The body responds to acute blood loss with four basic compensatory mechanisms. Knowledge of these mechanisms allows physicians to adequately assess for the need for blood transfusion.
- The first response is increased cardiac output. Stroke volume increases due to decreased systemic vascular resistance (SVR). SVR decreases due to the diminished viscosity of the blood.
- As cardiac output increases, the distribution of blood flow changes. Blood flow is increased to vital organs, or organs that have higher oxygen extraction ratios. This (blood flow redistribution) is the primary mechanism for cardiac compensation to anemia. This is aided by an increase in oxygen extraction from hemoglobin. The heart itself has limited ability to increases its oxygen extraction, but compensates due to its increased coronary blood flow.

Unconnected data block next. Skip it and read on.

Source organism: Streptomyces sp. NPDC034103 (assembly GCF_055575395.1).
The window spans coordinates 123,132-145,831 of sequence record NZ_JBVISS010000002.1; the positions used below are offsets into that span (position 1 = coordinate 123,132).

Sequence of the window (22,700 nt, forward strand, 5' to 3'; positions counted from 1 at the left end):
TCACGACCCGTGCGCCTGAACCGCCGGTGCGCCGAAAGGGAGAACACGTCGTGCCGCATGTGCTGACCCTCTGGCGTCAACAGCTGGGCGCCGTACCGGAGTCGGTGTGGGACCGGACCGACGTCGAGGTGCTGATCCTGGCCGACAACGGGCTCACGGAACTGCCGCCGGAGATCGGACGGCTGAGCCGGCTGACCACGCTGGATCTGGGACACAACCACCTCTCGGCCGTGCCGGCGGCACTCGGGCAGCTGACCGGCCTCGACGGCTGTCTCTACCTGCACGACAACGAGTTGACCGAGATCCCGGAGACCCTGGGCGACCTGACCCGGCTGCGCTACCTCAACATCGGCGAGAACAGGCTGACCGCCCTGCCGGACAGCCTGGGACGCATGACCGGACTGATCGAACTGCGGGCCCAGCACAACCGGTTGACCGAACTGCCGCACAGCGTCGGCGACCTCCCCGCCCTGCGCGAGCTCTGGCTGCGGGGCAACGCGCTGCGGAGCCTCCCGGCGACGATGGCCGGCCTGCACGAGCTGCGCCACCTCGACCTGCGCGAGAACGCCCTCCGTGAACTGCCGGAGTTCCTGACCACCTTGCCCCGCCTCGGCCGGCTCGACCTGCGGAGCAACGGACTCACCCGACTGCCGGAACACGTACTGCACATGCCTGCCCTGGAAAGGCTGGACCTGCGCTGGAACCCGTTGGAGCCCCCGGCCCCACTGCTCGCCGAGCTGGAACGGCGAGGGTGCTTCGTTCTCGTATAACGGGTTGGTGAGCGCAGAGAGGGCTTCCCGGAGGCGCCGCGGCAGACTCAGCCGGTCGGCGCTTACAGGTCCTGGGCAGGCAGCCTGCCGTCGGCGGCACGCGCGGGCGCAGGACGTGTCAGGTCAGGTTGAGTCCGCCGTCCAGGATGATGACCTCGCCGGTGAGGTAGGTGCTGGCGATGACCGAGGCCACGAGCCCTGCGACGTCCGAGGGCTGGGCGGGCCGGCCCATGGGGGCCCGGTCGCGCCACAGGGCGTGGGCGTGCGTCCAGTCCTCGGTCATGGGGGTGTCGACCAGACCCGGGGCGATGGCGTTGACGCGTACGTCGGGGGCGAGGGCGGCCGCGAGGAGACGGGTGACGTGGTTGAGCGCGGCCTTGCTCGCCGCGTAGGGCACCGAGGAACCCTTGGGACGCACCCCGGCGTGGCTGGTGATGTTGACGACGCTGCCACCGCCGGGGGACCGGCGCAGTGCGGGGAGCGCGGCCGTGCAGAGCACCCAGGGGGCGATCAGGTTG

- The oxygen-hemoglobin dissociation curve adjusts during periods of anemia. Anemia causes an increase in 2,3-DPG, which shifts this curve to the right. This decreases the affinity of hemoglobin for oxygen, which facilitates oxygen extraction by tissues.
- During acute surgical blood loss, the adrenergic nervous system is stimulated, which leads to vasoconstriction and tachycardia.